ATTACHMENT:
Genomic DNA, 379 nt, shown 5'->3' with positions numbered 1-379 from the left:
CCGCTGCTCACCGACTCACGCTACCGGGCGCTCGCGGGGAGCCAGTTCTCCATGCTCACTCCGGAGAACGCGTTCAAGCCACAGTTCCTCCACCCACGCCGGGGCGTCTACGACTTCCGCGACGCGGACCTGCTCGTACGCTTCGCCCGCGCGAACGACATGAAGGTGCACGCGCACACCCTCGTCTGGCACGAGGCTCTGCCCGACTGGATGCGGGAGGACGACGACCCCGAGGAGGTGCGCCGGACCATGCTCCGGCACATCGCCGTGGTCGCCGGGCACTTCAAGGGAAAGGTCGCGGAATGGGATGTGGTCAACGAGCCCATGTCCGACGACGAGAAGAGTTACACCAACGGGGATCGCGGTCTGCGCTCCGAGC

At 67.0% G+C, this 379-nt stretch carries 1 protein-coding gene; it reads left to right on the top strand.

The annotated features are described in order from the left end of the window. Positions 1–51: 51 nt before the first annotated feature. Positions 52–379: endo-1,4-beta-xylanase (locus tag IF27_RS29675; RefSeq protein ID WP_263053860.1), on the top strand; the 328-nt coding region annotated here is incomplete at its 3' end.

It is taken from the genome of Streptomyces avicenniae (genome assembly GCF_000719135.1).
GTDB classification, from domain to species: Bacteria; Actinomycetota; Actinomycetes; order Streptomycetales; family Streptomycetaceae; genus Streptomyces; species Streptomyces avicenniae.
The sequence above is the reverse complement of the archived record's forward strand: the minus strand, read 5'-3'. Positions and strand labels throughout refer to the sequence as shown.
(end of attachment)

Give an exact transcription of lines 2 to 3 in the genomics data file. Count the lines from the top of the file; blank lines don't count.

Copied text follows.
CCGCTGCTCACCGACTCACGCTACCGGGCGCTCGCGGGGAGCCAGTTCTCCATGCTCACTCCGGAGAACGCGTTCAAGCCACAGTTCCTCCACCCACGCCGGGGCGTCTACGACTTCCGCGACGCGGACCTGCTCGTACGCTTCGCCCGCGCGAACGACATGAAGGTGCACGCGCACACCCTCGTCTGGCACGAGGCTCTGCCCGACTGGATGCGGGAGGACGACGACCCCGAGGAGGTGCGCCGGACCATGCTCCGGCACATCGCCGTGGTCGCCGGGCACTTCAAGGGAAAGGTCGCGGAATGGGATGTGGTCAACGAGCCCATGTCCGACGACGAGAAGAGTTACACCAACGGGGATCGCGGTCTGCGCTCCGAGC

At 67.0% G+C, this 379-nt stretch carries 1 protein-coding gene; it reads left to right on the top strand.